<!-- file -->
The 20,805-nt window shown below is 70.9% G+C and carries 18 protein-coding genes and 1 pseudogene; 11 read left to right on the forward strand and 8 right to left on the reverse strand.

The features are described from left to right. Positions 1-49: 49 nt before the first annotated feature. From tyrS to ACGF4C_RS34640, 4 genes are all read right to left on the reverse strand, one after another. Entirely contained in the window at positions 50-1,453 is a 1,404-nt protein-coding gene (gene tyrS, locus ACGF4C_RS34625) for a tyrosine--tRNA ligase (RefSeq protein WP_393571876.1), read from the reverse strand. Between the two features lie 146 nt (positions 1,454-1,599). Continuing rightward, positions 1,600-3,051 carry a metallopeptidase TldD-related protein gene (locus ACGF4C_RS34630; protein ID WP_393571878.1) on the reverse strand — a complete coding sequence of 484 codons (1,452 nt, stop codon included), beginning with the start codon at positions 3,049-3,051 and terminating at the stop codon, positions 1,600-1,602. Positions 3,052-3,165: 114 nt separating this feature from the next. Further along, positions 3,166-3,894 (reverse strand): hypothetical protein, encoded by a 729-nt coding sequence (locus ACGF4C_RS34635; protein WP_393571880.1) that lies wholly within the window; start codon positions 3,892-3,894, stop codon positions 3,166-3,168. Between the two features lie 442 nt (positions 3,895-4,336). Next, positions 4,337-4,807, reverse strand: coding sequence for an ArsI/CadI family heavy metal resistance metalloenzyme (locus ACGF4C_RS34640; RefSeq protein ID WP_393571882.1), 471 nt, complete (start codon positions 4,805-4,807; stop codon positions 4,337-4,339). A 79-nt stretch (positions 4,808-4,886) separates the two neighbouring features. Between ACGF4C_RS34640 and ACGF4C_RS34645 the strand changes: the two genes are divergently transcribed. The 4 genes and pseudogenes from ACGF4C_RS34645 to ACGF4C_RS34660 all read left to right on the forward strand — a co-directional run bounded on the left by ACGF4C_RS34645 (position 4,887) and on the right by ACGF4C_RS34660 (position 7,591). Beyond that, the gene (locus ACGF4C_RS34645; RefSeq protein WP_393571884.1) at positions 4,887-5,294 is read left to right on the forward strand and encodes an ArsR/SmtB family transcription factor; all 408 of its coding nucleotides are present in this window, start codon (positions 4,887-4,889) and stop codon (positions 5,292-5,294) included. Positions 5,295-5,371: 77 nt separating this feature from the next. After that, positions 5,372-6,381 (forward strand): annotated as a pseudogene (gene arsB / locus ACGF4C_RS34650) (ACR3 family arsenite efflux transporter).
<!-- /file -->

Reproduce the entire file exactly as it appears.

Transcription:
The 20,805-nt window shown below is 70.9% G+C and carries 18 protein-coding genes and 1 pseudogene; 11 read left to right on the forward strand and 8 right to left on the reverse strand.

The features are described from left to right. Positions 1-49: 49 nt before the first annotated feature. From tyrS to ACGF4C_RS34640, 4 genes are all read right to left on the reverse strand, one after another. Entirely contained in the window at positions 50-1,453 is a 1,404-nt protein-coding gene (gene tyrS, locus ACGF4C_RS34625) for a tyrosine--tRNA ligase (RefSeq protein WP_393571876.1), read from the reverse strand. Between the two features lie 146 nt (positions 1,454-1,599). Continuing rightward, positions 1,600-3,051 carry a metallopeptidase TldD-related protein gene (locus ACGF4C_RS34630; protein ID WP_393571878.1) on the reverse strand — a complete coding sequence of 484 codons (1,452 nt, stop codon included), beginning with the start codon at positions 3,049-3,051 and terminating at the stop codon, positions 1,600-1,602. Positions 3,052-3,165: 114 nt separating this feature from the next. Further along, positions 3,166-3,894 (reverse strand): hypothetical protein, encoded by a 729-nt coding sequence (locus ACGF4C_RS34635; protein WP_393571880.1) that lies wholly within the window; start codon positions 3,892-3,894, stop codon positions 3,166-3,168. Between the two features lie 442 nt (positions 3,895-4,336). Next, positions 4,337-4,807, reverse strand: coding sequence for an ArsI/CadI family heavy metal resistance metalloenzyme (locus ACGF4C_RS34640; RefSeq protein ID WP_393571882.1), 471 nt, complete (start codon positions 4,805-4,807; stop codon positions 4,337-4,339). A 79-nt stretch (positions 4,808-4,886) separates the two neighbouring features. Between ACGF4C_RS34640 and ACGF4C_RS34645 the strand changes: the two genes are divergently transcribed. The 4 genes and pseudogenes from ACGF4C_RS34645 to ACGF4C_RS34660 all read left to right on the forward strand — a co-directional run bounded on the left by ACGF4C_RS34645 (position 4,887) and on the right by ACGF4C_RS34660 (position 7,591). Beyond that, the gene (locus ACGF4C_RS34645; RefSeq protein WP_393571884.1) at positions 4,887-5,294 is read left to right on the forward strand and encodes an ArsR/SmtB family transcription factor; all 408 of its coding nucleotides are present in this window, start codon (positions 4,887-4,889) and stop codon (positions 5,292-5,294) included. Positions 5,295-5,371: 77 nt separating this feature from the next. After that, positions 5,372-6,381 (forward strand): annotated as a pseudogene (gene arsB / locus ACGF4C_RS34650) (ACR3 family arsenite efflux transporter).